The Bluebird Effect: Uncommon Bonds With Common Birds
Houghton Mifflin Harcourt
"For as long as I can remember," writes Julie Zickfoose, "I've been fascinated by birds. Some of my earliest memories are of...being dazzled by their colors and sounds." Interestingly enough, you don't have to care all that much about birds to get sucked into her dreamy illustrated stories of bluebirds and phoebes, titmice and ospreys. In delicate, subtle strokes of the pen and brush, she reveals a lifetime of backyard friendships—moments spent observing a bluebird couple or listening to the calls of scarlet tanagers. Along the way, she not only endows each bird with human-like personality traits, enough so to bond you with her feathered companions, but also offers up some thoughtful commentary on our human inner lives, such as what she says while attempting to rescue a family of swallows from a rat snake, "I've never much liked catching large snakes over my head while standing on a ladder. Maybe there's a word for that little cluster of phobias. Stepnophidiophobia works; I just coined it. If what one is frightened of is truly, ridiculously scary, is it fair to call one's fear a phobia?" Zickefoose has spent a lifetime observing this particular corner of the domestic-wild world, and she did not escape these experience without gaining both wisdom and humor—about mates, about our obligation to help others or set them free, about loss and about thankfulness. "What does a bird know about gratitude?" she asks, speaking of sick white-throated sparrow she nursed back to health. "I can only say he followed me singing and, in singing, touched an inarticulate place in my heart."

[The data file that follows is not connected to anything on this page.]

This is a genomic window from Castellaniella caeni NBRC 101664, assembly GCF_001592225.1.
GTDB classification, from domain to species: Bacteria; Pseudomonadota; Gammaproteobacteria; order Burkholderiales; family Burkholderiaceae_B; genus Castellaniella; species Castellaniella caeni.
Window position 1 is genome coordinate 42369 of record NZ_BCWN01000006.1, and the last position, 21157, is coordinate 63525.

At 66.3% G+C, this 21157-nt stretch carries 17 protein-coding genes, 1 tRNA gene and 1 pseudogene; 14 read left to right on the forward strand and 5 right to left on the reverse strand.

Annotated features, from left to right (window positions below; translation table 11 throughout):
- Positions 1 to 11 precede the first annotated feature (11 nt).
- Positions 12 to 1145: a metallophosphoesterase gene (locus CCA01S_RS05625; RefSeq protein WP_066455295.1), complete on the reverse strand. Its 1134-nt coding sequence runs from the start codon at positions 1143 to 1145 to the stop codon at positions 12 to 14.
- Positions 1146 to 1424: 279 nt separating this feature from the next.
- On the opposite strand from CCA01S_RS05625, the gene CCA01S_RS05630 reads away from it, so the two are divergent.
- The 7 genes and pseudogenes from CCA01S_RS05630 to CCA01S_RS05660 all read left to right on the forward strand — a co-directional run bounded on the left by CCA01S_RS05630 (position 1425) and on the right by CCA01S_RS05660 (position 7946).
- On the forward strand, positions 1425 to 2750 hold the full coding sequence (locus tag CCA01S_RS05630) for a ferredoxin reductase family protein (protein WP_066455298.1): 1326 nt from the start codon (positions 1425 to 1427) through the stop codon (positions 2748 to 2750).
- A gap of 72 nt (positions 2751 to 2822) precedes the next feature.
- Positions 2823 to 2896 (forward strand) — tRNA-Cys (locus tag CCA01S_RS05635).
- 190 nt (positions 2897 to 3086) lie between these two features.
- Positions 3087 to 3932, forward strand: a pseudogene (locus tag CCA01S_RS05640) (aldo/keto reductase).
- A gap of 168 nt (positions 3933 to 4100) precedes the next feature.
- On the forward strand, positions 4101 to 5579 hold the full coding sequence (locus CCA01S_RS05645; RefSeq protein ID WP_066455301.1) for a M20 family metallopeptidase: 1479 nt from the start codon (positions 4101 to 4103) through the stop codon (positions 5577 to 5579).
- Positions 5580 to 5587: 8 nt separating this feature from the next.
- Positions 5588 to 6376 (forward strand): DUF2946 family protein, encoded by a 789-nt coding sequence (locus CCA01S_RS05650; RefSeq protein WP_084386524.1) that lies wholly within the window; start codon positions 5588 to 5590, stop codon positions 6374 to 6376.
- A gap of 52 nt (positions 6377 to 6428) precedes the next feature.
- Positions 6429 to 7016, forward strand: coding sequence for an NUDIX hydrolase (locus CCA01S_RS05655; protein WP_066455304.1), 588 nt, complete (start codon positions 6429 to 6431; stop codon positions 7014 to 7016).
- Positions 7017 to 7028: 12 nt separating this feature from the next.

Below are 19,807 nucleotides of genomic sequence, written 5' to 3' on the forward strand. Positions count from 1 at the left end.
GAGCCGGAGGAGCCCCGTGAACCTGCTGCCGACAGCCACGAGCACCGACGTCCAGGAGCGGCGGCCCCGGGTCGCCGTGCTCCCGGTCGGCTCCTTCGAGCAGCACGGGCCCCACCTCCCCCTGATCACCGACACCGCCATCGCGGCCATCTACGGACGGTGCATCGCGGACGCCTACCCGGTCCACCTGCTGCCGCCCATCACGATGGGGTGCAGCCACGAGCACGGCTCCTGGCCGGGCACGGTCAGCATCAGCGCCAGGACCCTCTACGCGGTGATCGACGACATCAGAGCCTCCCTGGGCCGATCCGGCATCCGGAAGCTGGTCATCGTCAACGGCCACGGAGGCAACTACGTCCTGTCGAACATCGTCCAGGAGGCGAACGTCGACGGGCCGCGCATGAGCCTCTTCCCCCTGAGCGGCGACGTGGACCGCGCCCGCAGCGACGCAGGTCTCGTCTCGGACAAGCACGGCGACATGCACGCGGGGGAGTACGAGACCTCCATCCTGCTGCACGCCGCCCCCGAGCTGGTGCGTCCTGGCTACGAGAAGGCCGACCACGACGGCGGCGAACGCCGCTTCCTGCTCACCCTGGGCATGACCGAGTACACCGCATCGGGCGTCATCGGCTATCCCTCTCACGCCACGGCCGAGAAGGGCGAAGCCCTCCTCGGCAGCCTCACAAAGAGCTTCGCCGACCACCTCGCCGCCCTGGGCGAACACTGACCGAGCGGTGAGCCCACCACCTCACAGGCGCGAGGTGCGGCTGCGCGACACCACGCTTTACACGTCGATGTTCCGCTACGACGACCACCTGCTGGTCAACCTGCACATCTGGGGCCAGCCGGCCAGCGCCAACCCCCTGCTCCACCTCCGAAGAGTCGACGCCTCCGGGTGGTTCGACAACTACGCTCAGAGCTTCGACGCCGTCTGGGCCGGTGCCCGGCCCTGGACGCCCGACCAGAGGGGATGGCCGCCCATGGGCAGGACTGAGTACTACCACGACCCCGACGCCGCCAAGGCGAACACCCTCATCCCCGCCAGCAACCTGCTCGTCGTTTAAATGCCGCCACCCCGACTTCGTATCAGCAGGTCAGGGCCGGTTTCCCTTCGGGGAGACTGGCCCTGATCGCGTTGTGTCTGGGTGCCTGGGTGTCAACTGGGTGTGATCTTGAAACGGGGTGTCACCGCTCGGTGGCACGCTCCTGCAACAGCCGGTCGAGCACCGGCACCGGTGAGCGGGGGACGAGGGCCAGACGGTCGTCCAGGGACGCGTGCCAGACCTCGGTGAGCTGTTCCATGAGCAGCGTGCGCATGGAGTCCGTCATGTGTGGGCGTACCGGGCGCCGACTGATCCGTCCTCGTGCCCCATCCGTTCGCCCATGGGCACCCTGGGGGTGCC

— Leigh Newman